Phyllis was a Home Economics Teacher in the Sonderling Building. She retired due to the physical demands required of her hands-on-learning experience kind of job that took its toll. She couldn’t keep up especially after she saw a change coming she wanted to avoid. She wrote curriculum for the State of NY, was constantly staying on top of the changes in her subject area. She was an innovator and ahead of the times insofar as seating patterns (circles) and approach to learning was concerned. She started in Brentwood in September of 1964 and worked there for 36 years. Before arriving she worked for 3 ½ years in Saddlebrook High School in New Jersey. She also worked for one year in Julia Richmond High School in NYC.
At the time Brentwood HS had the one Home Economics opening she could find.. Those jobs were already hard to come by. The Principal was Fred Weaver. She was interviewed by Mr Weaver, Mrs. Nott and Bill Kuriluk. Fred’s expressed concerns were her gum chewing, her child care and did she have help cleaning her home. He wanted to know if her blinds in the classroom were even, She, Bill Lane, Shirley Hodges, and Jack Zuckerman played bridge in the teachers room during their lunch hour. Fred was worried that because she wasn’t mingling with the faculty she would lose benefit of socializing with colleagues.
Since retirement she and George have been busy with babysitting for the grandchildren. She was substituting at the Brewster School District, and had become a member of the Board of Directors of the Condo Association where she lives. She soon became President of the Board. She changed her membership from the local chapter of Delta Kappa Gamma International to become President if the chapter. She has always been busy. Their first trip was to Israel after they retired. Then they did an Alaskan cruise. They time share; in Newbern and Myrtal Beach. They travel with friends to Branson Mo., This year they will be going to San Diego on time share. She is thinking of joining ROBS on one of their trips to. France or Spain. Her baby sitting has taught her she would not like to be a Kindergarten or Nursery School teacher. Children she said, need to be home with caregivers that are family members.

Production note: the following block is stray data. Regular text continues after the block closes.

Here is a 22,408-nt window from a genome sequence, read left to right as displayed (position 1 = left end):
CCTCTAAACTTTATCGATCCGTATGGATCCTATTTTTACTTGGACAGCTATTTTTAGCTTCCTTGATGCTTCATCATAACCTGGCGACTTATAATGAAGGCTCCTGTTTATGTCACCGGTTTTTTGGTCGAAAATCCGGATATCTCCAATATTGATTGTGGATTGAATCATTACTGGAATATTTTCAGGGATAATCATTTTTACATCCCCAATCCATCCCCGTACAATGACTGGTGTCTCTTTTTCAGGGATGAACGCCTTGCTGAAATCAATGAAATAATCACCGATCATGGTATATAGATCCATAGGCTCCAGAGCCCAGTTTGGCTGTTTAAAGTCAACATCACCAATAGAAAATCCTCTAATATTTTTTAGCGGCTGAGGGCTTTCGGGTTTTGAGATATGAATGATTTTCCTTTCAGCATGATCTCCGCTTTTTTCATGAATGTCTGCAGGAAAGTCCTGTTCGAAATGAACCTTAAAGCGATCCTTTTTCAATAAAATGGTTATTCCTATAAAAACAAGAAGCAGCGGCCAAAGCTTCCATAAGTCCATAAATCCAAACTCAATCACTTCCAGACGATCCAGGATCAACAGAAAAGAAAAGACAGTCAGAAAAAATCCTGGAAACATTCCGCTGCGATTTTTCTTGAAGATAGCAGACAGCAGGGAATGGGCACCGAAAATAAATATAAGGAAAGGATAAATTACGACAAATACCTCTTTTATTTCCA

She moved to Brentwood in May of 1962, when her first husband’s company moved to Long Island. After several years on one income she decided to look for work to help with their expenses. and became a part time waitress in Bay Shore from 4 pm to closing. That didn’t last long and led directly to her accepting a teaching job in Brentwood. Her starting salary in NJ was $4k yr. in 1958. The starting salary in Brentwood in September of 1964 was $6,400.
There were less distractions for students before the internet and computers. They came to school better prepared to learn. She always had a number of disruptive students during the 60’s, 70’s and 80’s. Brentwood even then was a unique district – it was the largest Hispanic district outside of Manhattan in the State of NY.; and the 6th largest school district in the State of NY. It was known as an inner city, suburban school district. She was Certified in Home Economics and Administration from Hofstra University. She served her internship as an Assistant Principal with Mary Efron at South Junior High one summer and prepared herself for the Department Chair of Home Economics when Jean Kasin retired. That never happened because they moved Frank Lerche from the Art Dept to Home Economics. He had always been a big fan and supporter of Home Economics. Bill Condon replaced Frank when he retired. They grew to a nine person department. Mrs. Kasin and Mertie Lewis were in the Sonderling and Phyllis and Linda Williams were in the Ross Building. When Phyllis left it was only herself and Mrs. Gruskin.